From the Russell Sage Foundation, here are the papers from Rethinking Finance, a conference on the economic lessons from the financial crisis. The introduction to Governance of Global Financial Markets: The Law, the Economics, the Politics by Emilios Avgouleas. William Cohan on how we got the crash wrong: Leverage was not the problem — incentives were, and still are. Heist of the century: Wall Street's role in the financial crisis. Myths of the great financial meltdown: Five years after the U.S. economy teetered on collapse, here are five reasons why we need to stop pointing fingers and fix the problems that nearly sank us. Since the very public resignation of angry executive Greg Smith, in March, Goldman Sachs has faced new speculation about its future, and that of C.E.O. Lloyd Blankfein. Yes, Jamie Dimon should lose his seat on the New York Fed board — but why stop there when America's financial regulation is such a mess? Justin Fox on the problem with the profit motive in finance. The creepy dudes of Wall Street: Are finance guys losing their mojo on the dating scene, too?

From the Journal of Comparative Research in Anthropology and Sociology, a special issue on Empirical Evidence: Varieties of Sociological Argumentation. From NYRB, John Gray on the violent visions of Slavoj Zizek. From Phyllis Schlafly Reports, a look at the phony divide between fiscal and social issues; and a special issue on winning where it counts — in the courts. The Supreme Court's rightward shift: Even before the Obamacare decision, the Roberts court was on its way to becoming the most conservative in decades. Chris Hayes has arrived with “Up”. Can Mario Monti save Italy — and the euro? Impossible Germany: Thomas Sargent on Europe’s debt crisis. Vague, general or downright evasive policy prescriptions on some of the most important issues facing the country are becoming the rule for Mitt Romney. Bid to become liar-in-chief: Spin is normal in politics, but Mitt Romney is pioneering a cynical strategy of reducing fact and truth to pure partisanship. A look at how Arabic manuscripts show it used to snow in Iraq. A review of The Philosophy of Wine: A Case of Truth, Beauty, and Intoxication by Cain Todd.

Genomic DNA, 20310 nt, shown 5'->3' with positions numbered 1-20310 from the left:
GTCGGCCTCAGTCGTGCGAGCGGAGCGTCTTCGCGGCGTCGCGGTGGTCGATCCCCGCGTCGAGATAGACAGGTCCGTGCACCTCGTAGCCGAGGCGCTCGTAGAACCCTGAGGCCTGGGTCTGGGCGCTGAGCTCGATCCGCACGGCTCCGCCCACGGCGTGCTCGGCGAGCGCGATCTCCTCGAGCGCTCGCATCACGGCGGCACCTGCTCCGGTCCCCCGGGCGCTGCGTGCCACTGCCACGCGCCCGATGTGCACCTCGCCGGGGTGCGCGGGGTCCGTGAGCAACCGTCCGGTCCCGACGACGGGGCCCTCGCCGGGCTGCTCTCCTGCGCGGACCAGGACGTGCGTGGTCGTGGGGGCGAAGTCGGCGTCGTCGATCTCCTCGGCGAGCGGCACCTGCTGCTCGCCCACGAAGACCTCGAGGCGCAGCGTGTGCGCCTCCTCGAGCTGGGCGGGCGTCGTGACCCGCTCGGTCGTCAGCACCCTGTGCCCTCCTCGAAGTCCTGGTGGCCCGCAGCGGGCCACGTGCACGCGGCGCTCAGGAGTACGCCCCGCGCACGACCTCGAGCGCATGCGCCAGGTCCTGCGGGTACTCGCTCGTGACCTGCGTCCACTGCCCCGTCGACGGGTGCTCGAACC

Some of us still have shelves of it, some download it, others stream it online; Simon O'Hagan spends a week with each of the main ways of consuming music in 2012. Music snobbery and the case for pop: Pop music’s accessibility can produce a backlash from discerning listeners, but high sales figures should not necessarily be viewed as a sign of an artist’s aesthetic descent. Why do some child prodigies flame out when others soar? At 17, Conrad Tao knows he could go either way. Not quite white: A review of Jews, Race and Popular Music by Jon Stratton. Word on the suite: Superabundant, super-confident, flashy — hip-hop is channelling the spirit of rock music’s golden age. How headphones changed the world: A short philosophical history of personal music. If you barely know your Def Leppard from your Deep Purple, you won’t be surprised by the obvious point of this map: Scandinavia is the world capital of heavy metal music. A review of Exploring U2: Is This Rock ’n’ Roll? Why Chinese people play Western classical music: Hao Huang on transcultural roots of music philosophy. Love that new single? Mathematical equation predicts music’s hits and flops.